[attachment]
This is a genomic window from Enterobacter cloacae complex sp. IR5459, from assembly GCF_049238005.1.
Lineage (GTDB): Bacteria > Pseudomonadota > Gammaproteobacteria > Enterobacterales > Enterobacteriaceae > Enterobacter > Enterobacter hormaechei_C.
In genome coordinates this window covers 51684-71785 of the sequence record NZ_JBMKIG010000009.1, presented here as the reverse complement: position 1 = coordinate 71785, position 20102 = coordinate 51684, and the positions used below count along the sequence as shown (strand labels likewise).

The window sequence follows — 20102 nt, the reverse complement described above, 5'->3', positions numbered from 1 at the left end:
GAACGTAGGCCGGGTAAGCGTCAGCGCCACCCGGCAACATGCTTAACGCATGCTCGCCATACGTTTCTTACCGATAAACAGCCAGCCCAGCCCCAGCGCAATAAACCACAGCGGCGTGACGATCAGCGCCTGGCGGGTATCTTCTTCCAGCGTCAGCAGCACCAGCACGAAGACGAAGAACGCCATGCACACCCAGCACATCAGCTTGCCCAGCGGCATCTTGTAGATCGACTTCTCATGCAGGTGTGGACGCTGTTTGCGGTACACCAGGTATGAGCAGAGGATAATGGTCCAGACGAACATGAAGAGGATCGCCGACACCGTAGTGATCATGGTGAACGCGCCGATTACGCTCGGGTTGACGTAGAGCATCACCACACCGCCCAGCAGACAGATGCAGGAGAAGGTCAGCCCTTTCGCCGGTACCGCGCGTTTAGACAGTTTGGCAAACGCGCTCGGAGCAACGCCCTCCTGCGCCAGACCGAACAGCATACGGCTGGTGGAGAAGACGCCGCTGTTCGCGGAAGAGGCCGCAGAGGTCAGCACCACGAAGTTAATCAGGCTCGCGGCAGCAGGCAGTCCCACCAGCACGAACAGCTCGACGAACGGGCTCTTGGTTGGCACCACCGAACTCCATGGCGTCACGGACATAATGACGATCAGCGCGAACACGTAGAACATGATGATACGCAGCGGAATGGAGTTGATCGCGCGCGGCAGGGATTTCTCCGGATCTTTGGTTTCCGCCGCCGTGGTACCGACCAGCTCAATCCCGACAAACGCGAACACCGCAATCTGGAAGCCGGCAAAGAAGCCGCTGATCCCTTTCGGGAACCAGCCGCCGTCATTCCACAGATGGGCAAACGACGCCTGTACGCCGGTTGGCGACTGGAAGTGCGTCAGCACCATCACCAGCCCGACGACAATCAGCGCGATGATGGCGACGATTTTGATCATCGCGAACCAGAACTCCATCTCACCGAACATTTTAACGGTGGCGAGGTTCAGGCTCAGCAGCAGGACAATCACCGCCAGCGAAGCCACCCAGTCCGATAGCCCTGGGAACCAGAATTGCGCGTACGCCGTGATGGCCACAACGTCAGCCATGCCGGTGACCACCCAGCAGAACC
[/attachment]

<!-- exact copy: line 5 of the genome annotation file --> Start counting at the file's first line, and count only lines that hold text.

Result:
GAACGTAGGCCGGGTAAGCGTCAGCGCCACCCGGCAACATGCTTAACGCATGCTCGCCATACGTTTCTTACCGATAAACAGCCAGCCCAGCCCCAGCGCAATAAACCACAGCGGCGTGACGATCAGCGCCTGGCGGGTATCTTCTTCCAGCGTCAGCAGCACCAGCACGAAGACGAAGAACGCCATGCACACCCAGCACATCAGCTTGCCCAGCGGCATCTTGTAGATCGACTTCTCATGCAGGTGTGGACGCTGTTTGCGGTACACCAGGTATGAGCAGAGGATAATGGTCCAGACGAACATGAAGAGGATCGCCGACACCGTAGTGATCATGGTGAACGCGCCGATTACGCTCGGGTTGACGTAGAGCATCACCACACCGCCCAGCAGACAGATGCAGGAGAAGGTCAGCCCTTTCGCCGGTACCGCGCGTTTAGACAGTTTGGCAAACGCGCTCGGAGCAACGCCCTCCTGCGCCAGACCGAACAGCATACGGCTGGTGGAGAAGACGCCGCTGTTCGCGGAAGAGGCCGCAGAGGTCAGCACCACGAAGTTAATCAGGCTCGCGGCAGCAGGCAGTCCCACCAGCACGAACAGCTCGACGAACGGGCTCTTGGTTGGCACCACCGAACTCCATGGCGTCACGGACATAATGACGATCAGCGCGAACACGTAGAACATGATGATACGCAGCGGAATGGAGTTGATCGCGCGCGGCAGGGATTTCTCCGGATCTTTGGTTTCCGCCGCCGTGGTACCGACCAGCTCAATCCCGACAAACGCGAACACCGCAATCTGGAAGCCGGCAAAGAAGCCGCTGATCCCTTTCGGGAACCAGCCGCCGTCATTCCACAGATGGGCAAACGACGCCTGTACGCCGGTTGGCGACTGGAAGTGCGTCAGCACCATCACCAGCCCGACGACAATCAGCGCGATGATGGCGACGATTTTGATCATCGCGAACCAGAACTCCATCTCACCGAACATTTTAACGGTGGCGAGGTTCAGGCTCAGCAGCAGGACAATCACCGCCAGCGAAGCCACCCAGTCCGATAGCCCTGGGAACCAGAATTGCGCGTACGCCGTGATGGCCACAACGTCAGCCATGCCGGTGACCACCCAGCAGAACC